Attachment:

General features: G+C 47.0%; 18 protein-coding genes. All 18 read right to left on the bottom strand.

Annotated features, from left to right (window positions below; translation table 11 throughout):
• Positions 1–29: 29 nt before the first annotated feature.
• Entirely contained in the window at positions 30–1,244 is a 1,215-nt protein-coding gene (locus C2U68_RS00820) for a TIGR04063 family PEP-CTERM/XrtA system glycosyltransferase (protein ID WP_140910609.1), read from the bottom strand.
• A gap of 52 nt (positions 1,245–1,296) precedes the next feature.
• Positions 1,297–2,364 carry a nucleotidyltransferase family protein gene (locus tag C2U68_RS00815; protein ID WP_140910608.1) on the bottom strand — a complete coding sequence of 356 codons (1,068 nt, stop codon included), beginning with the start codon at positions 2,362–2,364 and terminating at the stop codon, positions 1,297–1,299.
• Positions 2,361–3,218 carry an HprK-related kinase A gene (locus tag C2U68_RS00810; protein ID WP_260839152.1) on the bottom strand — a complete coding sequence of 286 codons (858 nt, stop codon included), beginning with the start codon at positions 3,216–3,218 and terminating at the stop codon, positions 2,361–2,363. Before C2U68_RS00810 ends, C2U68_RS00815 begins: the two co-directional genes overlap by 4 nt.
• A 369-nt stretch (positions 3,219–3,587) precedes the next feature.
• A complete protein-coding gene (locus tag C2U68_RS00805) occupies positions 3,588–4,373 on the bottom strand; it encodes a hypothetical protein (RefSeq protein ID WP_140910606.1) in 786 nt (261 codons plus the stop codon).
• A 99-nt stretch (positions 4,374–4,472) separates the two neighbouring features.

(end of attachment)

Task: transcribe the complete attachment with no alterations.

General features: G+C 47.0%; 18 protein-coding genes. All 18 read right to left on the bottom strand.

Annotated features, from left to right (window positions below; translation table 11 throughout):
• Positions 1–29: 29 nt before the first annotated feature.
• Entirely contained in the window at positions 30–1,244 is a 1,215-nt protein-coding gene (locus C2U68_RS00820) for a TIGR04063 family PEP-CTERM/XrtA system glycosyltransferase (protein ID WP_140910609.1), read from the bottom strand.
• A gap of 52 nt (positions 1,245–1,296) precedes the next feature.
• Positions 1,297–2,364 carry a nucleotidyltransferase family protein gene (locus tag C2U68_RS00815; protein ID WP_140910608.1) on the bottom strand — a complete coding sequence of 356 codons (1,068 nt, stop codon included), beginning with the start codon at positions 2,362–2,364 and terminating at the stop codon, positions 1,297–1,299.
• Positions 2,361–3,218 carry an HprK-related kinase A gene (locus tag C2U68_RS00810; protein ID WP_260839152.1) on the bottom strand — a complete coding sequence of 286 codons (858 nt, stop codon included), beginning with the start codon at positions 3,216–3,218 and terminating at the stop codon, positions 2,361–2,363. Before C2U68_RS00810 ends, C2U68_RS00815 begins: the two co-directional genes overlap by 4 nt.
• A 369-nt stretch (positions 3,219–3,587) precedes the next feature.
• A complete protein-coding gene (locus tag C2U68_RS00805) occupies positions 3,588–4,373 on the bottom strand; it encodes a hypothetical protein (RefSeq protein ID WP_140910606.1) in 786 nt (261 codons plus the stop codon).
• A 99-nt stretch (positions 4,374–4,472) separates the two neighbouring features.